Alice’s Restaurant (1969)
★★ / ★★★★
Not wanting to be drafted to fight in Vietnam, Arlo (Arlo Guthrie) decides to attend university. His enrollment does not last long, however, after he gets into a brawl in an eatery. His unconventional appearance and approaches do not fit into the image of the school anyway so he is kicked out. Arlo moves to a town in Massachusetts to see his friends Alice (Patricia Quinn) and Ray (James Broderick) who have just moved into a deconsecrated church. The couple allows fellow hippies to stay there and soon enough an unorthodox community begins to form.
Inspired by Arlo Guthrie’s song and based on the screenplay by Venable Herndon and Arthur Penn, “Alice’s Restaurant” works as a series of amusing and random sketches because it focuses on a specific counterculture, but it quickly falls apart when it turns serious and attempts to wring out sadness from the audience.
Because of its freewheeling style, the colorful moments pop out even more strongly. What are considered to be “throwaway scenes” in pictures that have a defined narrative structure somehow manage to complement each other here because each character is slightly left of center. One of the scenes that stands out involves a purported seventeen-year-old girl who invites Arlo into her resting area because she seems to have a habit of sleeping with men who might become successful artists in the near future. Arlo shows reluctance to go on and claims that he does not want to catch her cold. The next scene is just as pointless and interesting.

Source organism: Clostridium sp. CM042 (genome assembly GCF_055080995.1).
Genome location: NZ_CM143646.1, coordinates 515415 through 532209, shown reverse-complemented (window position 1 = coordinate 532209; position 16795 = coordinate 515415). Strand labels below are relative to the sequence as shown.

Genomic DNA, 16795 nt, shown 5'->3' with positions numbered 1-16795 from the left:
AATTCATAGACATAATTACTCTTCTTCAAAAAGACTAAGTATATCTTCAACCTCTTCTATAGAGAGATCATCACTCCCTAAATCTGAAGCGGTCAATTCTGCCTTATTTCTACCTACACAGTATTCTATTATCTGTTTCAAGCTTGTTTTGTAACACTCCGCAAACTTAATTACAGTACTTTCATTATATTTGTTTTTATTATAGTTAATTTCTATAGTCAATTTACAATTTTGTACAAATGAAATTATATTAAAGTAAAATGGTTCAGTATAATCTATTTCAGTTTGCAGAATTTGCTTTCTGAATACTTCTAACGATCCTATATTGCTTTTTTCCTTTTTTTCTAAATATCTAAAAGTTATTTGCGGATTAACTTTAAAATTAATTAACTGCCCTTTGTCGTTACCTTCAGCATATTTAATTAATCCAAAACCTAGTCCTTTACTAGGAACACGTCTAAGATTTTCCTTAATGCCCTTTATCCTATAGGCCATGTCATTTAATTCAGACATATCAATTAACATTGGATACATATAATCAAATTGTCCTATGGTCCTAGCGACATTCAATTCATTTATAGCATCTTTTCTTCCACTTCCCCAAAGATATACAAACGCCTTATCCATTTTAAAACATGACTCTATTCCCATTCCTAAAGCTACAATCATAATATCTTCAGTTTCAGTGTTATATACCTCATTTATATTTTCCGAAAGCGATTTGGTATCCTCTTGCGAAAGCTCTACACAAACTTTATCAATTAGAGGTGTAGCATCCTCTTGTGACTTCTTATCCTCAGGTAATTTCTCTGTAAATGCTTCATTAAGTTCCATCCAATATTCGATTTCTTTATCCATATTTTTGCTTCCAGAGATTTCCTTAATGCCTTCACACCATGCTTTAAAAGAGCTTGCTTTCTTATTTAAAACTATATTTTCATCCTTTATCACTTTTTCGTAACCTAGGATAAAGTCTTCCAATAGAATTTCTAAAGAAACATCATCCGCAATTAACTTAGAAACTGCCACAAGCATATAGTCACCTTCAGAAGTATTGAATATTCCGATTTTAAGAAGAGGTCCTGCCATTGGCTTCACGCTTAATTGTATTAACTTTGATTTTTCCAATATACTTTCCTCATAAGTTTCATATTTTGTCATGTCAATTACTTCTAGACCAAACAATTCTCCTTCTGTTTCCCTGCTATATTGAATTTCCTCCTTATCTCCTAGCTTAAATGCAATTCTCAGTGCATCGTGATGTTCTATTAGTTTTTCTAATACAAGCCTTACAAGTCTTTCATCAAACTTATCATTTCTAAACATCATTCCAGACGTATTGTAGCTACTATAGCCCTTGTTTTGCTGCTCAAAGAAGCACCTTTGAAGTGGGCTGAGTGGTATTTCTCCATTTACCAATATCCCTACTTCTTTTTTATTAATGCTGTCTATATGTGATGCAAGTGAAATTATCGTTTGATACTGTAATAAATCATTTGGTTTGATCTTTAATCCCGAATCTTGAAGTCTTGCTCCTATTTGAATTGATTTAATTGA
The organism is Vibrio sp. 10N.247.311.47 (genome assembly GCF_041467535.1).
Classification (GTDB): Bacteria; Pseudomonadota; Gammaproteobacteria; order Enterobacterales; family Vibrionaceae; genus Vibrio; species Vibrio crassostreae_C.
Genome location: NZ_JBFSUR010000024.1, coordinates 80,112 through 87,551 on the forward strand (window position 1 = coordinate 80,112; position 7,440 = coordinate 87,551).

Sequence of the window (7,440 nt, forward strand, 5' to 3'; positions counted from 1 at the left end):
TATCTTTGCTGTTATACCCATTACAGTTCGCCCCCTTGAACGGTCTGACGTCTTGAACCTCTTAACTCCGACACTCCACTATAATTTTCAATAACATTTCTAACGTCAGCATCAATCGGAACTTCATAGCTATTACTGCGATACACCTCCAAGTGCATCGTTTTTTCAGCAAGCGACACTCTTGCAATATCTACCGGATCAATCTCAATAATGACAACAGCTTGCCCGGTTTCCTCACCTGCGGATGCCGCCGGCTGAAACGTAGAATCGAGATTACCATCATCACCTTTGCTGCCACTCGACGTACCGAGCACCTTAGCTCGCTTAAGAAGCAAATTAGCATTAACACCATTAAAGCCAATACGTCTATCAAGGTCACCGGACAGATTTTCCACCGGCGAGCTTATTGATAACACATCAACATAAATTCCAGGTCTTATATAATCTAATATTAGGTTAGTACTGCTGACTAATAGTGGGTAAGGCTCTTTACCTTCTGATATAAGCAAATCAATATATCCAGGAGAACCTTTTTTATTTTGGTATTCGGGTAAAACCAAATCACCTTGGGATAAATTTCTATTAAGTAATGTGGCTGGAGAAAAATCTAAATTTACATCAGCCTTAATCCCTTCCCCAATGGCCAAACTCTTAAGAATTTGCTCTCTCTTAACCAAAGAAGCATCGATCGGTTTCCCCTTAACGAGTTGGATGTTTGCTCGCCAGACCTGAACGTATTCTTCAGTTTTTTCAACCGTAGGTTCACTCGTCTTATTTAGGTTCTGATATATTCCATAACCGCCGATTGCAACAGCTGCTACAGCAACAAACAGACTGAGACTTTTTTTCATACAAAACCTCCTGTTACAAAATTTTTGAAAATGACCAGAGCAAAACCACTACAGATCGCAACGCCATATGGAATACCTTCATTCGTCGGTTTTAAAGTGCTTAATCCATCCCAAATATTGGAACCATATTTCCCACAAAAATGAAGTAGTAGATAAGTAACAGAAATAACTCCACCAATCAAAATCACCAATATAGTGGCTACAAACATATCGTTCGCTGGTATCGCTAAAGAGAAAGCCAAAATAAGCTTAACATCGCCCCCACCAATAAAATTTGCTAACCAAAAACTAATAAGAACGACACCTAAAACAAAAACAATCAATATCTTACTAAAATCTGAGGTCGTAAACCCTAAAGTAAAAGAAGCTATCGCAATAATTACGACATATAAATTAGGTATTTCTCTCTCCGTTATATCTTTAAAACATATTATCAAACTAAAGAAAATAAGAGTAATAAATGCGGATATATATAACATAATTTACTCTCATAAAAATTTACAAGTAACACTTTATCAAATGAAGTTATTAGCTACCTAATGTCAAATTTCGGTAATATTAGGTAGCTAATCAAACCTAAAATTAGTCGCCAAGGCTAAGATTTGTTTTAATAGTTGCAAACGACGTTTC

I was most curious about Shelley (Michael McClanathan), an ex-heroin addict who comes to live in the commune. The ticks in his limbs and the sadness in his eyes drew me in; if there is one strand that requires an appropriate dosage of darkness, it is Shelley’s story. The threat of him going back to his old habits feels real. Shelley does not speak very often, especially about his drug history, but it is obvious that he is need of a friend. Unfortunately, his plight is diluted by the relationship troubles between Alice and Ray.
The fights they have are confusing at times because it feels like there is a missing scene or two that may hint at the reason why they are angry or frustrated with one another. I guess since they live together, fighting is natural. Still, it feels too broad. From the looks on the actors’ faces, their characters’ unhappiness hints at something more specific. As a result, when the couple argues and Shelley is in the background, it is best to block out the nonsensical dialogue and observe how Shelley is reacting to the confrontation.
Directed by Arthur Penn, perhaps the most important component that makes “Alice’s Restaurant” sort of work is the casting of Guthrie as himself. Because the events are more or less based upon his own experiences, he provides a certain relaxed atmosphere every time he is in a frame. His character is so at ease about everything, even when he gets in trouble with the law. I guess I liked watching him because I wanted to know more about his nature.